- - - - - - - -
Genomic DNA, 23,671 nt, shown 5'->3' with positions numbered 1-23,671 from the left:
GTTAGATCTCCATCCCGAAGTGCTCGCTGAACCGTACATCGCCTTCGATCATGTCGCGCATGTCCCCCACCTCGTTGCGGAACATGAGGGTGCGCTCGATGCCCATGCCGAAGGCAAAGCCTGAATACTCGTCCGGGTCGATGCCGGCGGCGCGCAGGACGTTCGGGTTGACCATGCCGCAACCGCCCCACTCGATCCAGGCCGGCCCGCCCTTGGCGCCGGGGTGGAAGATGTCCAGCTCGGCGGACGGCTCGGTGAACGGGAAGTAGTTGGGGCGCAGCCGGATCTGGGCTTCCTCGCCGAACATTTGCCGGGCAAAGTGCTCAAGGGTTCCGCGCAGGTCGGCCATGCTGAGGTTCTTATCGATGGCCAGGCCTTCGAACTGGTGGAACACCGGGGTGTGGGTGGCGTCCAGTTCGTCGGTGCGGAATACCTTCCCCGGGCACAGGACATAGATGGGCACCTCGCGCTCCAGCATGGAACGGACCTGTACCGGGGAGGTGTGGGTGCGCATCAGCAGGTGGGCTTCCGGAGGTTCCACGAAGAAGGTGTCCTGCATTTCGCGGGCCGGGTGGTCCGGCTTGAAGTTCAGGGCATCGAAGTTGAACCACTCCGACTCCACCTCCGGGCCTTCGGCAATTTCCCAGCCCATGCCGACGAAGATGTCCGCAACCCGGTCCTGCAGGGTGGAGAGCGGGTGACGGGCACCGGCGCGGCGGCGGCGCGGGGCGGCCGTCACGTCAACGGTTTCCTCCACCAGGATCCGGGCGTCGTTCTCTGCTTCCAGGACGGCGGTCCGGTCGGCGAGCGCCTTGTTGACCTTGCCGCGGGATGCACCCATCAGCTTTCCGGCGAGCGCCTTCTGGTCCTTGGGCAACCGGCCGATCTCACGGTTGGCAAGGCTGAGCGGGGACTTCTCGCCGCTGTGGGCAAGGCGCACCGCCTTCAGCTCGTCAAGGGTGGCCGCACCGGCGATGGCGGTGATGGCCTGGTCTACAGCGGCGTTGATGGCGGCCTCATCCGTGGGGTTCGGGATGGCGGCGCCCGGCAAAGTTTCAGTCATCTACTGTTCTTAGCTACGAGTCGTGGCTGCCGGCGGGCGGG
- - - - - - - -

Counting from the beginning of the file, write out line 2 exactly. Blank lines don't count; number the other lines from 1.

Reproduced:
GTTAGATCTCCATCCCGAAGTGCTCGCTGAACCGTACATCGCCTTCGATCATGTCGCGCATGTCCCCCACCTCGTTGCGGAACATGAGGGTGCGCTCGATGCCCATGCCGAAGGCAAAGCCTGAATACTCGTCCGGGTCGATGCCGGCGGCGCGCAGGACGTTCGGGTTGACCATGCCGCAACCGCCCCACTCGATCCAGGCCGGCCCGCCCTTGGCGCCGGGGTGGAAGATGTCCAGCTCGGCGGACGGCTCGGTGAACGGGAAGTAGTTGGGGCGCAGCCGGATCTGGGCTTCCTCGCCGAACATTTGCCGGGCAAAGTGCTCAAGGGTTCCGCGCAGGTCGGCCATGCTGAGGTTCTTATCGATGGCCAGGCCTTCGAACTGGTGGAACACCGGGGTGTGGGTGGCGTCCAGTTCGTCGGTGCGGAATACCTTCCCCGGGCACAGGACATAGATGGGCACCTCGCGCTCCAGCATGGAACGGACCTGTACCGGGGAGGTGTGGGTGCGCATCAGCAGGTGGGCTTCCGGAGGTTCCACGAAGAAGGTGTCCTGCATTTCGCGGGCCGGGTGGTCCGGCTTGAAGTTCAGGGCATCGAAGTTGAACCACTCCGACTCCACCTCCGGGCCTTCGGCAATTTCCCAGCCCATGCCGACGAAGATGTCCGCAACCCGGTCCTGCAGGGTGGAGAGCGGGTGACGGGCACCGGCGCGGCGGCGGCGCGGGGCGGCCGTCACGTCAACGGTTTCCTCCACCAGGATCCGGGCGTCGTTCTCTGCTTCCAGGACGGCGGTCCGGTCGGCGAGCGCCTTGTTGACCTTGCCGCGGGATGCACCCATCAGCTTTCCGGCGAGCGCCTTCTGGTCCTTGGGCAACCGGCCGATCTCACGGTTGGCAAGGCTGAGCGGGGACTTCTCGCCGCTGTGGGCAAGGCGCACCGCCTTCAGCTCGTCAAGGGTGGCCGCACCGGCGATGGCGGTGATGGCCTGGTCTACAGCGGCGTTGATGGCGGCCTCATCCGTGGGGTTCGGGATGGCGGCGCCCGGCAAAGTTTCAGTCATCTACTGTTCTTAGCTACGAGTCGTGGCTGCCGGCGGGCGGG